PG-13, 2 hrs., 7 mins.
The brilliantly unsettling drama follows an aging Parisian couple after the wife begins to lose her faculties. A —Owen Gleiberman
R, 2 hrs.
Ben Affleck’s tale of six Americans who escaped Iran in 1980 by pretending to be a film crew is funny, fascinating, and suspenseful. A —Owen Gleiberman
Bless Me, Ultima
PG-13, 1 hr., 42 mins.
A witchy folk healer (Miriam Colon) teaches a wide-eyed New Mexico kid (Luke Ganalon) about nature and magic during World War II in this indie family drama, which goes to great, schmaltzy lengths to depict childlike wonder without actually evoking any. C- —Adam Markovitz
R, 2 hrs., 45 mins.
Quentin Tarantino’s deliriously kicky, shameless, and scattershot racial-exploitation epic about a freed slave who hunts down his former overseers. B- —Owen Gleiberman
Escape From Planet Earth
PG, 1 hr., 29 mins.
A noseless alien who looks like a tropical fish (voiced by Rob Corddry) and his macho-hero brother (Brendan Fraser) get abducted by earthlings in an animated film that goes lamely where many have gone before. Famous names round out the voice cast — Ricky Gervais picks up a check for what amounts to a voicemail greeting — but the predictable story and humor will have you counting down from T minus 89 minutes. C- —Keith Staskiewicz
A Good Day to Die Hard
R, 1 hr., 38 mins.
Yippee-ki-yay mofo Bruce Willis is back as (oldie) John McClane, still killing scumbags and cracking wise in the fifth edition of the apparently immortal Die Hard. C —Lisa Schwarzbaum
R, 1 hr., 47 mins.
The divine Melissa McCarthy is defeated by this hectic madcappery about a scam artist and her victim on a road trip. And likable Jason Bateman can’t help either. B- —Lisa Schwarzbaum
Not rated, 1 hr., 33 mins.
Stop me if you’ve heard this one before: A man with a past in the clandestine services goes on a rampage of paternal vengeance after his daughter is kidnapped abroad. No, it’s not Taken 3. It’s Inescapable, a thin slice of Middle East intrigue set in the exotic bazaars of Damascus. Star Trek: Deep Space Nine’s Alexander Siddig is the desperate dad; Marisa Tomei is his Arabic-speaking ex. The rest is forgettable. (Available on VOD Feb. 25) C —Chris Nashawaty
PG-13, 2 hrs., 29 mins.
Steven Spielberg’s grand and immersive historical drama, with a remarkable performance by Daniel Day-Lewis. A —Owen Gleiberman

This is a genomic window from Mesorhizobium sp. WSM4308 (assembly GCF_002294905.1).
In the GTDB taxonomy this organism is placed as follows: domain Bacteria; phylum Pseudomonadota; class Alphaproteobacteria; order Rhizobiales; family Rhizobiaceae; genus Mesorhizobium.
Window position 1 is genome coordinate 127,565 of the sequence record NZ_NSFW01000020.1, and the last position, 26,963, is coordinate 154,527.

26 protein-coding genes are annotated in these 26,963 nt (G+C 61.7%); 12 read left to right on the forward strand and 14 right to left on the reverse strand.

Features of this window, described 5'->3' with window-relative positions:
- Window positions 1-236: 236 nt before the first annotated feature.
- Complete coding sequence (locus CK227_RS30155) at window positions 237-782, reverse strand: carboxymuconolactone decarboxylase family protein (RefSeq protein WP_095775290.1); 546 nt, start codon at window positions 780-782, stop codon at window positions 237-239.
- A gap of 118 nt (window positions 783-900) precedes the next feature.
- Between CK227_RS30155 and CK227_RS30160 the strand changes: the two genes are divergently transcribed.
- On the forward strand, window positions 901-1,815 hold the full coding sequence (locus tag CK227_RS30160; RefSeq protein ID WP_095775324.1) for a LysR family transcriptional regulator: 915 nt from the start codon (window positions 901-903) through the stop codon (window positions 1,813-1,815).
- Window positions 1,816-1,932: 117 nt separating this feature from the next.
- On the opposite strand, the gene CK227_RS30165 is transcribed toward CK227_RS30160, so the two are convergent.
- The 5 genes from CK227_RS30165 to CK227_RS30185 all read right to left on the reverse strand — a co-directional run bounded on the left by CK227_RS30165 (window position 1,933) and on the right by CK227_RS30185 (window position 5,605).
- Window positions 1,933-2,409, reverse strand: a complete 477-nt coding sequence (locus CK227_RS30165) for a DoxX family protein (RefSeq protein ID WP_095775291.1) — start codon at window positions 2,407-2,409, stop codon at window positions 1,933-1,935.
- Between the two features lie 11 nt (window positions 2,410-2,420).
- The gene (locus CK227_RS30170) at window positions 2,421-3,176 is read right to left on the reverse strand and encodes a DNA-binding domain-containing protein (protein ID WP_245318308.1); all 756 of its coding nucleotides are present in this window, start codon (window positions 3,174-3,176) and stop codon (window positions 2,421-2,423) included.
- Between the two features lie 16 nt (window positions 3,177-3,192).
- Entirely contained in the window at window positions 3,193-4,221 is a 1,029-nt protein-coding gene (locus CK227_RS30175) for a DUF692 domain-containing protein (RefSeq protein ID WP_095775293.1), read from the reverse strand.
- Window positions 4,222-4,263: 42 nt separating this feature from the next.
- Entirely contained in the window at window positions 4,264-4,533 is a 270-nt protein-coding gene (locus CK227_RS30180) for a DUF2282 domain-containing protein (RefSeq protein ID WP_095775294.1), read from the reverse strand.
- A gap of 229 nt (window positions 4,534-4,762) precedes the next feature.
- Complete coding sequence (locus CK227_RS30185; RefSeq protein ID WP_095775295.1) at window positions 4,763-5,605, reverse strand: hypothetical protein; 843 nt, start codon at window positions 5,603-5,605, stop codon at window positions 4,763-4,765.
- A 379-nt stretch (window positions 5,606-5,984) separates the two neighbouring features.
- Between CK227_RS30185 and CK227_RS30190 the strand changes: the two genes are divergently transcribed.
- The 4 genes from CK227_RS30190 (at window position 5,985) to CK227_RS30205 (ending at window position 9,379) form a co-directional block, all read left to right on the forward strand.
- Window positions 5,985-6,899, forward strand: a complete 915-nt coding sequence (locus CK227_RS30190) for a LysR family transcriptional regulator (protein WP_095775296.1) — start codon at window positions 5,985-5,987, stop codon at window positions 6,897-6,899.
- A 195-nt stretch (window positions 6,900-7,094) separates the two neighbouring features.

PG-13, 1 hr., 40 mins.
It lifts its fear-factor visuals from earlier films, but this tale of two girls and their ”guardian” is staged with frightening verve. B —Owen Gleiberman
R, 1 hr., 50 mins.
Gael García Bernal makes a fine adman in a terrific political drama about the 1988 ad campaign that helped overthrow a dictatorship. A —Lisa Schwarzbaum
PG-13, 1 hr., 55 mins.
There’s no refuge from endless clichés (a kid-assisted meet-cute, romance in the rain, etc.) in this Southern soap adapted from the Nicholas Sparks novel. It’s the story of a spunky gal (Julianne Hough) who finds love with a broad-shouldered single dad (Josh Duhamel) while hiding from her past in a cutesy North Carolina beach town. D —Adam Markovitz
R, 1 hr., 46 mins.
Director Steven Soderbergh turns a cleverly overwrought thriller into a pop projection of our most lurid fears about antidepressants. B+ —Owen Gleiberman
Silver Linings Playbook
R, 2 hrs., 2 mins.
A crazy beaut of a bighearted comedy mixing family nuttiness, football madness, romantic obsession, and certifiable mental illness into a romance that is blissfully unpredictable. Great ensemble work, led by fabulous Jennifer Lawrence, a girl on fire. A —Lisa Schwarzbaum
PG-13, 1 hr., 37 mins.
A nice, well-mannered young zombie fellow goes out of his way not to eat the young woman he likes, in a gently funny and pleasantly cheap-looking trifle in the Twilight zone. B —Lisa Schwarzbaum
Zero Dark Thirty
R, 2 hrs., 36 mins.
Kathryn Bigelow’s electrifying drama about the hunt for Osama bin Laden. A —Owen Gleiberman